The world powers of G20 have been in Toronto, Canada, and it brought $1 billion in security measures to the city. The Metro Toronto Convention Centre became the center of its security lockdown, and it drove the local people crazy. A law allowing persons to be arrested who refuse to show ID, and who are within 5 feet of the barricade surrounding the convention centre, has also been put under attack.
Local transportation was suspended in the downtown area, as well as in the airspace above it. With police and security tight, inevitably, violence has erupted.
Although it is meant to ensure security, a security lockdown can be seen as downright scary for local civilians. Thus, a sense of insecurity prevails, with everyday life out of control. This is not exclusive to what is happening in Toronto. It seems to prevail whenever authority is taken away from the local population and given to “security”.
During the record floods of 2008 in the Midwest, the locals were also bludgeoned with tight security measures. In this case, people who were suffering and experiencing grave losses were being treated as if they could be the criminals. This seems to be the case whenever security measures of any magnitude are being enforced. Anyone could be a criminal (as with the above-stated 5-foot law), and the presumption seems to be guilty until proven innocent. Though this still can be seen as a necessity, it can also make a frightening situation even worse. There is little room for compassion with this type of security. They have their job to do. Nothing is personal.
The action taken during the floods was to cordon off flooded communities. State police guarded the entry and exit point of each community, and locals had to present ID in order to be able to get to the areas surrounding their homes. Some of those whose homes were still safe had been boating to their residences (many homes in the vicinity are built on stilts for such things, and some were still on high enough land), though eventually this, too, was banned for safety’s sake.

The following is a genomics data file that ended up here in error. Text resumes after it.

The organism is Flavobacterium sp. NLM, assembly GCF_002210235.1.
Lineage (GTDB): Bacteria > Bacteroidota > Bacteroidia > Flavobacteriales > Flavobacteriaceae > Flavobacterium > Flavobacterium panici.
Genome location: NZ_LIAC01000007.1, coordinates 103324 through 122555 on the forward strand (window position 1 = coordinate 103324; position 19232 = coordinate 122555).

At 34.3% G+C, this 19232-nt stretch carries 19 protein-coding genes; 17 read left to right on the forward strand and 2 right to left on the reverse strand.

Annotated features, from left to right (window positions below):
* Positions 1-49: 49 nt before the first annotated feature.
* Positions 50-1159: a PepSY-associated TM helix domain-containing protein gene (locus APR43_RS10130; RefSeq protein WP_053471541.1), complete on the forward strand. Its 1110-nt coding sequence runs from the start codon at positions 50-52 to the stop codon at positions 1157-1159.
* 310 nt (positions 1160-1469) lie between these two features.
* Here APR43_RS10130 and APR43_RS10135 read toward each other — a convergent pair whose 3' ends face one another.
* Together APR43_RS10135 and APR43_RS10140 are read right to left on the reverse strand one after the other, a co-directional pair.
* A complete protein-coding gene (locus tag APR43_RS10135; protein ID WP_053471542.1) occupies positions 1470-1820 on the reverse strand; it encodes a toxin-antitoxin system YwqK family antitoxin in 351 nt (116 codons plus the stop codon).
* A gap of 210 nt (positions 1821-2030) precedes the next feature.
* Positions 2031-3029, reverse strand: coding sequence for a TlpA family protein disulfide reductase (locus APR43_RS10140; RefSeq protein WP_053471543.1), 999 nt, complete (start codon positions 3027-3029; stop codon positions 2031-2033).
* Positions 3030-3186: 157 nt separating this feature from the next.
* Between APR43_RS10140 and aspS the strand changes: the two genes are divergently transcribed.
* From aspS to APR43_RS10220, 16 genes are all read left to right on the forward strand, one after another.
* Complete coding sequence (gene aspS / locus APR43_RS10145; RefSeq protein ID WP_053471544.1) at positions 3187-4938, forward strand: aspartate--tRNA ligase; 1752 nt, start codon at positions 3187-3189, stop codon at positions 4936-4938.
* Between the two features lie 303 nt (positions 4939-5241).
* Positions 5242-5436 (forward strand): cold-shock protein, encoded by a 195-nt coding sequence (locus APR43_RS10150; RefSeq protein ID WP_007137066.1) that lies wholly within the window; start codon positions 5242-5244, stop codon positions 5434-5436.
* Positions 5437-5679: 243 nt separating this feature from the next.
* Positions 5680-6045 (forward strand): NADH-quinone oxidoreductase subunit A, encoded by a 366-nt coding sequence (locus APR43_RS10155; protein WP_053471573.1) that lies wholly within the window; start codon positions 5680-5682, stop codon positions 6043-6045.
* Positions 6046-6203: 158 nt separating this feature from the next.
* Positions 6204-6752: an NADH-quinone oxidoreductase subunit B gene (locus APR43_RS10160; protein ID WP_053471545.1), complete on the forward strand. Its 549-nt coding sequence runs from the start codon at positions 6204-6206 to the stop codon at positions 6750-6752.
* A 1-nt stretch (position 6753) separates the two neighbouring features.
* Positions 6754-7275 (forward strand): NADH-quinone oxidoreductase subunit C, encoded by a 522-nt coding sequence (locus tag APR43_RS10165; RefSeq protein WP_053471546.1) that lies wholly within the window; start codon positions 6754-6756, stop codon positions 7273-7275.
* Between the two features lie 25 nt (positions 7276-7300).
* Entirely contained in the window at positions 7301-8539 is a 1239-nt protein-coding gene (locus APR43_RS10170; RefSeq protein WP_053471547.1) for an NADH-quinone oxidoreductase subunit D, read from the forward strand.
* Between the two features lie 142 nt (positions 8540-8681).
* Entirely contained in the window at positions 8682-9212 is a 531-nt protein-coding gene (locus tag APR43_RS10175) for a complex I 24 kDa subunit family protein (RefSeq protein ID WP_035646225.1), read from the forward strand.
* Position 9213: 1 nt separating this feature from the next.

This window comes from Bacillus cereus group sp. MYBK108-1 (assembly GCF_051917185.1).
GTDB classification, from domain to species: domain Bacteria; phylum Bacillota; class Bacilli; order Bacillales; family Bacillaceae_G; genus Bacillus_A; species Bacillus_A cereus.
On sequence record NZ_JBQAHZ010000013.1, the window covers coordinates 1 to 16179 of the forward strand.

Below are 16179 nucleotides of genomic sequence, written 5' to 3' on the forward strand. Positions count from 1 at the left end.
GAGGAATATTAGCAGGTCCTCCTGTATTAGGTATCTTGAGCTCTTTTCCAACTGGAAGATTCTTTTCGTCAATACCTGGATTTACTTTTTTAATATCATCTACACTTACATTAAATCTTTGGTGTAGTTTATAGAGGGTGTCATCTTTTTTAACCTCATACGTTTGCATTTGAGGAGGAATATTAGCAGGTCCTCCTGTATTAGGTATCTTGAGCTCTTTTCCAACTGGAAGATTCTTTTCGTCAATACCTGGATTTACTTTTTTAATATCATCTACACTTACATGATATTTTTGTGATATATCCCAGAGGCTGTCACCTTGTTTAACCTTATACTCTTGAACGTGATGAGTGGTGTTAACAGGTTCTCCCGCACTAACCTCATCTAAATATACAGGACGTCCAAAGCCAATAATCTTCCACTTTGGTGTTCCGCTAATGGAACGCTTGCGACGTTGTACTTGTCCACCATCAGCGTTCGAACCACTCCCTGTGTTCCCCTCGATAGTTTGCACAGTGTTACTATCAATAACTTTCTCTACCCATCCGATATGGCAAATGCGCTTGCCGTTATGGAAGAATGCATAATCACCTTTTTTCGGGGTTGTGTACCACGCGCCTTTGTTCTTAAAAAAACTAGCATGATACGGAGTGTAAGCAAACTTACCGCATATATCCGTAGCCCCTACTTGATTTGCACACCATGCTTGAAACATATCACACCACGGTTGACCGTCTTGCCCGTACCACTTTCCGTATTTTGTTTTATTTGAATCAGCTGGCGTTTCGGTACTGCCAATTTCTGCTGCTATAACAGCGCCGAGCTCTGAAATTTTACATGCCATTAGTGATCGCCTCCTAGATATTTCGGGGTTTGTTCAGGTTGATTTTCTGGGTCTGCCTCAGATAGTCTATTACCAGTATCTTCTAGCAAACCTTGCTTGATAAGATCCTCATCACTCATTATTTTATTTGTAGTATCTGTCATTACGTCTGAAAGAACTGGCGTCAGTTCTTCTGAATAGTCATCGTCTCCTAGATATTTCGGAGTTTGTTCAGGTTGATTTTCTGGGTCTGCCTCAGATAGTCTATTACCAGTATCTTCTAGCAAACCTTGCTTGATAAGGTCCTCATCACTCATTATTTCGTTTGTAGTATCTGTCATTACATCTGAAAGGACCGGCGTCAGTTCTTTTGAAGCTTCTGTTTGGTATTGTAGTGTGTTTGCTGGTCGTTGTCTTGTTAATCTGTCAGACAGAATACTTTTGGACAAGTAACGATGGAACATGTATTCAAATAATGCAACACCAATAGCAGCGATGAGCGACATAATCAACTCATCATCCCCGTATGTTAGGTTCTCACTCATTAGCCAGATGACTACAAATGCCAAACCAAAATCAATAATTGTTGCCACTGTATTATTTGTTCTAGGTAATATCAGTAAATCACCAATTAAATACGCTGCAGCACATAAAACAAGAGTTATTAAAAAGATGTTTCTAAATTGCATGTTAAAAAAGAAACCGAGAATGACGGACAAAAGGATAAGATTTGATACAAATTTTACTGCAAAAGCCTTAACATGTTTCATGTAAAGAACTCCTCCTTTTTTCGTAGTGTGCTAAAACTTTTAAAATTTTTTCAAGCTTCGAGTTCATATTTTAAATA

The National Guard came into the area to sandbag areas where it might help. Army trucks were everywhere from the local city to small towns, and were even parked in people’s yards in rural areas. Although the help is still greatly appreciated, at the same time, it still felt more like a war zone than a safety measure. This is not something that is normal to see here. The mind knows what it is, but fear of the unknown can still take it over. It is completely unfamiliar, and you have no control over what was once your own. Thus, what seems secure is also insecure.
In essence, it is understandable that the city of Toronto would be up in arms over its home being taken away and given to dignitaries for a time. For these civilians, being affected by the scrutiny of a security zone could feel like being caught up in a trap, regardless of how safe it is. The locals have lost control of their city, their routines, and normal daily life, even if just for the short time that G20 is still in it… But, then, nothing is truly your own.
For others, the extensive media attention given to an area under tight security offers a platform for their voices to finally be heard. Still others, albeit the few, are just what the security measures are meant to deter – outright thugs and criminals. Yet, for still more, life just goes on anyway.
Sandro Contenta, Canada: Here comes the G20, Global Post
Jennifer Yang, G20 law gives police the sweeping power to arrest people, Toronto Star
Toronto Sun Staff, Anarchists leave a trail of destruction, Toronto Sun
CBC News – Canada, G20 protest violence prompts over 400 arrests
Jennifer L. Thompson, Memories of the Great Floods of 2008, Associated Content